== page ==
A nonpareil quality of a belt sander is that it moves linearly, allowing the worker to perform sanding with the grain with absolutely perfect results, even if they use coarse grit. While belt sanders aren’t exactly something a hobbyist woodworker would own in their house, every experienced carpenter or crafter usually owns one. Belt sanders are incredible power tools that are essential for saving time and create great results. Belt sanders can be used for various and multiple different tasks, but they are specially built for some specific tasks that they excel at. Scribing is a method to form a curve gradually. By using a belt sander, scribing can be so much quicker and easier than it is. We will tell you how to use a belt sander properly and get the best results in a quick step-by-step guide!
Step 1. Choose the right belt!
Depending on the task, you will always need a belt of different grit and direction. Start with a coarser grit that will make the initial process of wood removal easier. Then, gradually work up to finer grits, for example, 180. By the time you’re applying finishing touches, use the finest grit to get the best and smoothest result, as well as protect the grain beautifully.
Step 2. Insert the belt
To insert the belt into the sander, slide it onto the wheels. The lever to loosen and tighten the belt is usually found on the opposite side.
Step 3. Secure your Project
To prevent any slipping while you’re working, ensure that your project is clamped and appropriately secured.
Step 4. Sand the wood
Turn your sander on. To make sure that the cut is fine and smooth, wait for the sander to reach full speed. Then, gently touch the sander on the wood, starting from the rear end of the belt. Keep your motion even and constant to ensure smooth results. Switch grits for finer sanding. Like any other power tool or equipment, belt sanders need to be maintained correctly to function at their best. So the first thing to always ensure is that the belt is aligned perfectly. Some belts need to be installed in a specific direction, while some can be installed both ways. Next, to ensure that the belt is secure and orientated correctly, turn on the sander, hold it up, and watch it move, making sure it is not rubbing anywhere in the wrong way or rolling off. Next,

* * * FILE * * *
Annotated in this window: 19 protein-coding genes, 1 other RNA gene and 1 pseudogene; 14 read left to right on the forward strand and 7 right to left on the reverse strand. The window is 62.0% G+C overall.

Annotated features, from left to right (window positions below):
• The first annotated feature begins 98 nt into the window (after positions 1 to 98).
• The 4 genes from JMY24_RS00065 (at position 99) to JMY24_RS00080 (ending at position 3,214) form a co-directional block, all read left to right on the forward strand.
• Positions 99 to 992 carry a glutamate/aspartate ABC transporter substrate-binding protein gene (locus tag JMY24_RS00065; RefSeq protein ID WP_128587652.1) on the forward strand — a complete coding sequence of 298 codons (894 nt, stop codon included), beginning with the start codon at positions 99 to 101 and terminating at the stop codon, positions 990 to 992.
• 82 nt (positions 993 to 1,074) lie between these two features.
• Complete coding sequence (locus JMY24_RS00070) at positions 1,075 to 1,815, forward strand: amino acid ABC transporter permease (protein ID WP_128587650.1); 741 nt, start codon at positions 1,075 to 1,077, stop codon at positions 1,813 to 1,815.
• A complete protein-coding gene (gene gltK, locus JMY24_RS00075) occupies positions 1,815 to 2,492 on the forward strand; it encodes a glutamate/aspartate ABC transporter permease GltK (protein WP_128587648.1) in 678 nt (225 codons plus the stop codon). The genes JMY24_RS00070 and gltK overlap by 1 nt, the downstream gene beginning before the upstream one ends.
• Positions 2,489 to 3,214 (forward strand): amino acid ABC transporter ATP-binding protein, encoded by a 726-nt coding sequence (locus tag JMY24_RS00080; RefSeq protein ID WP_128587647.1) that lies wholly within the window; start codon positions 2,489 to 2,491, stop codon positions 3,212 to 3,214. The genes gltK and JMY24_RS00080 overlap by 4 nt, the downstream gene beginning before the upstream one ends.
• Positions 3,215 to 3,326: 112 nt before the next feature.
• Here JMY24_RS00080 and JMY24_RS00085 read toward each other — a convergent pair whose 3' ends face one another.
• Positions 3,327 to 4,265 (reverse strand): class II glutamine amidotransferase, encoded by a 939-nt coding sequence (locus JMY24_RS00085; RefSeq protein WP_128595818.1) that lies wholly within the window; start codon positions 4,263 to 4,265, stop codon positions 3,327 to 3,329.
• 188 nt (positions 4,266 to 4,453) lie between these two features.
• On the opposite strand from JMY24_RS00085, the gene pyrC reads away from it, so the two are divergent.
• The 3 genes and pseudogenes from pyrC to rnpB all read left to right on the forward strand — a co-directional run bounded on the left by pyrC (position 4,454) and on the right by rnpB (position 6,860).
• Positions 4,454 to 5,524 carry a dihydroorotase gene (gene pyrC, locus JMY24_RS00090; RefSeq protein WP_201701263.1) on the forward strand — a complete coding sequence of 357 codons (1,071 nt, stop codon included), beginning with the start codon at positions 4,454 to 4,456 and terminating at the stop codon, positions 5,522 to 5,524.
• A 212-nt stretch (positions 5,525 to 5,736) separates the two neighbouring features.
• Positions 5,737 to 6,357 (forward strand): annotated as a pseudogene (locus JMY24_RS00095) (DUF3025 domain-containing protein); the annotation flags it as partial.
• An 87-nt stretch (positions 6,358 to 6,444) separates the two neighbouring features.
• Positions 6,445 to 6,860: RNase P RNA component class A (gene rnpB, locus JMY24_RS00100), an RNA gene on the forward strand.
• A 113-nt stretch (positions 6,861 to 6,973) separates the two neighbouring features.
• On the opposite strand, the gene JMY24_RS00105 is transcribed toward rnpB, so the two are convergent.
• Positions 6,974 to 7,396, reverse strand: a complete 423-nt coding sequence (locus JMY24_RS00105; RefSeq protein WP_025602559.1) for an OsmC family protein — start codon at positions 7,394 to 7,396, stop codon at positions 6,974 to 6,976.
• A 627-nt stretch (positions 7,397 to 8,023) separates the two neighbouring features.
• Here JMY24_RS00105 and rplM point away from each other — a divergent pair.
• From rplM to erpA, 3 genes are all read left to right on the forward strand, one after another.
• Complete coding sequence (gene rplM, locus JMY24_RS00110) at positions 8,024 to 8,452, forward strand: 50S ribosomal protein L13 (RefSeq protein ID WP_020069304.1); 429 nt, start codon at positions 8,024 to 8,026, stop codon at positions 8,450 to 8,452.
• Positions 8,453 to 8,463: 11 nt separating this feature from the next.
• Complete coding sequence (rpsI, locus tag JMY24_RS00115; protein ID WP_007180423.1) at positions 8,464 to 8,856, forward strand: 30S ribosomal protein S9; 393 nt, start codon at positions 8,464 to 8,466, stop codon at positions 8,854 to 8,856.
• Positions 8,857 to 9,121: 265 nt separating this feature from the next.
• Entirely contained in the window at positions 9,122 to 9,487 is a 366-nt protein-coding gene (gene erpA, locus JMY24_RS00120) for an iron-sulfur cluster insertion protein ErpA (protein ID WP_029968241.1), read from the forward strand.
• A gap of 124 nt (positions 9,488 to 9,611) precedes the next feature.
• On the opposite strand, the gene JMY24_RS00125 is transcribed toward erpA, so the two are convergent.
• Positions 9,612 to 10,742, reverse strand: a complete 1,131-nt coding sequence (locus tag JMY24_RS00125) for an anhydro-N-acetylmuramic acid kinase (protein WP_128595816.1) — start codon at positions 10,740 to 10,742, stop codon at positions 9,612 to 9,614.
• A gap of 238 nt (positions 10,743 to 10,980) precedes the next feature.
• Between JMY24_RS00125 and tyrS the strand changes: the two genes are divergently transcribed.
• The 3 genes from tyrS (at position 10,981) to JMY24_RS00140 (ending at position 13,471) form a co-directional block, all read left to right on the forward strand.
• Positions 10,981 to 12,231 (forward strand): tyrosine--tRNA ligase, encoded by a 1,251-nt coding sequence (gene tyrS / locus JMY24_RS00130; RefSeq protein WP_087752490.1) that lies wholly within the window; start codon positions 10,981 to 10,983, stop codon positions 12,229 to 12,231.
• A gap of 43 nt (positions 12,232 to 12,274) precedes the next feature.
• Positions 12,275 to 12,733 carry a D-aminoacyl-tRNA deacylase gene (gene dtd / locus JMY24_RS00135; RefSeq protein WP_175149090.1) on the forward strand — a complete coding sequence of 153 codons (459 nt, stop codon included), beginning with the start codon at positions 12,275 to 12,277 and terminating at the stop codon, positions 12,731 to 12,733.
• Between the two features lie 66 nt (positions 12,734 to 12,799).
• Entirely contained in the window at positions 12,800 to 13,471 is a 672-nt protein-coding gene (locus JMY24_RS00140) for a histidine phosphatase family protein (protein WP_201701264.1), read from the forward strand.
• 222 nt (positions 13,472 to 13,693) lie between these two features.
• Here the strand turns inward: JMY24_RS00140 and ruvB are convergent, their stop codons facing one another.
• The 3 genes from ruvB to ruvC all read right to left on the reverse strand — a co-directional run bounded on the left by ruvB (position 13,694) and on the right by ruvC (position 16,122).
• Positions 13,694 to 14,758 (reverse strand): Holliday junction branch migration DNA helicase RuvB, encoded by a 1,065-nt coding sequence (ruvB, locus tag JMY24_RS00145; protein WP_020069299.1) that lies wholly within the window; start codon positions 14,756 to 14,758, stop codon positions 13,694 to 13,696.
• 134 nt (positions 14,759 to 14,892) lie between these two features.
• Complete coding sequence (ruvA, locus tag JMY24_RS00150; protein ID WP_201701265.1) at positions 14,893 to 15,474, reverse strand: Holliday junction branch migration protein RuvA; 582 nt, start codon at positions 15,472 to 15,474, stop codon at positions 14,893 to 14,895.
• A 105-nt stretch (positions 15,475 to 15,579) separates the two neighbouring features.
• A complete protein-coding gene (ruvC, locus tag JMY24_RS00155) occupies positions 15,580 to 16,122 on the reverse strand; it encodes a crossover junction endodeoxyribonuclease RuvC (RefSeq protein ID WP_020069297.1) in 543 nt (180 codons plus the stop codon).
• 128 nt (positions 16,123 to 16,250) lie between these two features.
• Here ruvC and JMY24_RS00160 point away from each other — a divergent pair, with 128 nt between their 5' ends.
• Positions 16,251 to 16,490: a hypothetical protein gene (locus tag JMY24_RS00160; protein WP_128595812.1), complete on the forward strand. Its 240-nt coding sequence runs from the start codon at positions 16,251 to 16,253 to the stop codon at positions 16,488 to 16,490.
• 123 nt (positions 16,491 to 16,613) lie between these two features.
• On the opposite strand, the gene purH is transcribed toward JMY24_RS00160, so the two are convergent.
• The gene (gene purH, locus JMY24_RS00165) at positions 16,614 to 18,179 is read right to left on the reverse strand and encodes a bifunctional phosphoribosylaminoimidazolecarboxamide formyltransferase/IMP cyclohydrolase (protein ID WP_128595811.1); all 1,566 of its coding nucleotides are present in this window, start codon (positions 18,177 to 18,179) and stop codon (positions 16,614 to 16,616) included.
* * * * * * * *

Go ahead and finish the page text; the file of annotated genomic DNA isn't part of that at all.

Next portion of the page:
regularly check and empty the ventilation bag. And to finish off, take the belt off when storing the belt sander.
How to Use a Stationary Belt Sander
A stationary belt sander is vastly different in structure from a regular belt sander. While their purpose is similar; to sand down wood, they work in quite a different way. Unlike a traditional sander, stationary belt sanders can be attached to a workbench or a sawhorse. In addition, due to their size and the stationary aspect, they are more powerful and efficient. However, the most significant advantage of a stationary sander is that you can use both your hands to guide the wood while the sander remains stationary. This makes the sanding more precise as well as easier to control.